Indigenous women's groups call on parties to commit to long-term funding
‘The Yukon government has to step up to the plate and put money where their mouth is’
The next government, regardless of political stripe, needs to dedicate long-term funding to support Indigenous women and girls in vulnerable situations, according to the heads of Indigenous women's groups.
"We're calling for the leaders to make this issue the highest of priorities," said Ann Maje Raider, the executive director of the Liard Aboriginal Women's Society.
"This violence against our Indigenous women and girls has to end."
Maje Raider said organizations like hers are too often chasing the next pot of money just to keep up with demand. This is hindering expansion plans, she added.
This chase has to end, and it starts and stops with the next party that manages to clinch victory on election night, Maje Raider said.
"The Yukon government has to step up to the plate and put money where their mouth is and provide meaningful resources to our women's organizations," she said.
"We need more support. These aren't victims — these are our family."
All parties promise funds
The Yukon Aboriginal Women's Council is also calling for sustained, long-term funding.
All parties have told CBC News they promise to earmark long-term funding for Indigenous women's organizations. They have also indicated — at various points through their campaign trails — they would implement Yukon's sing and Murdered Indigenous Women, Girls, and Two Spirit (MMIWG2S+) strategy, which was released in December.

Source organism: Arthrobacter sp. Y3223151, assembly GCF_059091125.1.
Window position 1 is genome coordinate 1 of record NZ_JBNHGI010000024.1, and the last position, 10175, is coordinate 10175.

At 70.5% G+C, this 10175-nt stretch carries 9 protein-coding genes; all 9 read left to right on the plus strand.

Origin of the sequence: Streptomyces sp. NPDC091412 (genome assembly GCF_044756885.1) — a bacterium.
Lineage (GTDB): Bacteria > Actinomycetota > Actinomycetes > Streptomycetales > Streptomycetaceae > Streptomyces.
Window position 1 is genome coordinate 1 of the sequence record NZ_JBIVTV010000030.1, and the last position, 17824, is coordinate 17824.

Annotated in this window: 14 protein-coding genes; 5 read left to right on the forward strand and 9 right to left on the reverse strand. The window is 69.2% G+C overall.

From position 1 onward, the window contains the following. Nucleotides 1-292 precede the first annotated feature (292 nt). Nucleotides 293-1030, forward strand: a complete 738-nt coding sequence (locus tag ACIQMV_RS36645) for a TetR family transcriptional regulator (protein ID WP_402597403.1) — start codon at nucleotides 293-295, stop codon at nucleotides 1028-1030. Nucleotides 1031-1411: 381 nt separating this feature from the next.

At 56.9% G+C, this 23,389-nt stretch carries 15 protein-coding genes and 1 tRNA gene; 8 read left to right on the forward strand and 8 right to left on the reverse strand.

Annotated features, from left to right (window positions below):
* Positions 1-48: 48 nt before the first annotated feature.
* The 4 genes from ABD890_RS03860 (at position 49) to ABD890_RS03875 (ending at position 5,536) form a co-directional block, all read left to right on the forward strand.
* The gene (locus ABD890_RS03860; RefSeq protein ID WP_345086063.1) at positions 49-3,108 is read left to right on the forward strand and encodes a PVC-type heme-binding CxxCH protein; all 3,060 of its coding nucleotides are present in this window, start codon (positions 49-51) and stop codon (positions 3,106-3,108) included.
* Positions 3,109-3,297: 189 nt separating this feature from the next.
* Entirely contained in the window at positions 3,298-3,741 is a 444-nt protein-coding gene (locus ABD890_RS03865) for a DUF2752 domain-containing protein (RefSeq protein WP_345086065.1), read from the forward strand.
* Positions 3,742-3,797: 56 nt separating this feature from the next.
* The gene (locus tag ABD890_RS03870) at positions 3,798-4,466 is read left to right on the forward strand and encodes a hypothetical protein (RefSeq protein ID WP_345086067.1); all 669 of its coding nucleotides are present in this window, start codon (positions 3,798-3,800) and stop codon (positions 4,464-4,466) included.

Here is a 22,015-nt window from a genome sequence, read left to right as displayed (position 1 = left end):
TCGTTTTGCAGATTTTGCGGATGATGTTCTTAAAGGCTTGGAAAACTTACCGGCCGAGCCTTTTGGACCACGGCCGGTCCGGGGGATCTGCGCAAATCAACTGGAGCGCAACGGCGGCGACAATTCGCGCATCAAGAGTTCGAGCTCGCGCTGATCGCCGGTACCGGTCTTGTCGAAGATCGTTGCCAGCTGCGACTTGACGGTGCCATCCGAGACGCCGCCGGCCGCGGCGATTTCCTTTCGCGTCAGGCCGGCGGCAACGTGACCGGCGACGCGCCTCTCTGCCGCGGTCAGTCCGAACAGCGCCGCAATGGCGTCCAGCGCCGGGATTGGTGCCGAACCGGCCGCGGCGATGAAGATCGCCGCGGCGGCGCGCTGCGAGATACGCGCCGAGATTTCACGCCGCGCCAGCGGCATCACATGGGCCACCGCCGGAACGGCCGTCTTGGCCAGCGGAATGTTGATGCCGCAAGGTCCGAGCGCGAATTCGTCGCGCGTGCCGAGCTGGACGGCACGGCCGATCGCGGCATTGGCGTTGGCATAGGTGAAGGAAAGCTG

An NDP spokesperson said in an email that, if elected, organizations will receive funding in three-year cycles. This would free-up more time to carry out programming they see fit, she added.
"We want to get that funding quickly and make sure that the organizations who know what communities need are involved every step of the way in planning how resources are allocated," Emily Della Mattia said.
A Yukon Party spokesperson said Indigenous women's groups will "receive proper and predictable long-term funding" if the party wins the election.
Liberal Leader Sandy Silver told CBC News $800,000 has been identified in the party's recently tabled budget for Indigenous women's groups.
"We agreed that a co-developed funding assessment plan would be the first step toward long-term funding for Indigenous women's organizations," he said.
'Problem is systemic'
Maje Raider said money set aside in the Liberals' budget "is not adequate for what we're looking for to address the issue."
The problem is systemic and, as a result, requires far more resources to address, she added.
"We need more support. These aren't victims, these are our family."
More funding could mean the creation of a centre for Indigenous women, bolstered support services and increased advocacy efforts, Maje Raider said.
"We're wanting to do the work," she said.